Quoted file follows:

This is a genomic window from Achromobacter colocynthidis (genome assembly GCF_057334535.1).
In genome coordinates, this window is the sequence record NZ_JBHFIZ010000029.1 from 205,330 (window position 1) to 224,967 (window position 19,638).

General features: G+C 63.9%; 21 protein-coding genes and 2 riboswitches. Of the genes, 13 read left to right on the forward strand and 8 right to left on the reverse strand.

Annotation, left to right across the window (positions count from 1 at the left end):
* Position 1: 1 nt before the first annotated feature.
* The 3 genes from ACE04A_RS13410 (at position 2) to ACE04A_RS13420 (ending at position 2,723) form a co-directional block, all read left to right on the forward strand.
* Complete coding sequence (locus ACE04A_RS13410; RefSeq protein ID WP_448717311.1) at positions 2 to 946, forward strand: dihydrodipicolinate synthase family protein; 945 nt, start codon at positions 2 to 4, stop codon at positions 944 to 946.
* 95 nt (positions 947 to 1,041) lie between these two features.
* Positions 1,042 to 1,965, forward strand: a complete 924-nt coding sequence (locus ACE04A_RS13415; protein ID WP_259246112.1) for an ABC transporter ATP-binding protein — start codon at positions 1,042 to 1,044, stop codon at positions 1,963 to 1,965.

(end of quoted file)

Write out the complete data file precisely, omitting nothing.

This is a genomic window from Achromobacter colocynthidis (genome assembly GCF_057334535.1).
In genome coordinates, this window is the sequence record NZ_JBHFIZ010000029.1 from 205,330 (window position 1) to 224,967 (window position 19,638).

General features: G+C 63.9%; 21 protein-coding genes and 2 riboswitches. Of the genes, 13 read left to right on the forward strand and 8 right to left on the reverse strand.

Annotation, left to right across the window (positions count from 1 at the left end):
* Position 1: 1 nt before the first annotated feature.
* The 3 genes from ACE04A_RS13410 (at position 2) to ACE04A_RS13420 (ending at position 2,723) form a co-directional block, all read left to right on the forward strand.
* Complete coding sequence (locus ACE04A_RS13410; RefSeq protein ID WP_448717311.1) at positions 2 to 946, forward strand: dihydrodipicolinate synthase family protein; 945 nt, start codon at positions 2 to 4, stop codon at positions 944 to 946.
* 95 nt (positions 947 to 1,041) lie between these two features.
* Positions 1,042 to 1,965, forward strand: a complete 924-nt coding sequence (locus ACE04A_RS13415; protein ID WP_259246112.1) for an ABC transporter ATP-binding protein — start codon at positions 1,042 to 1,044, stop codon at positions 1,963 to 1,965.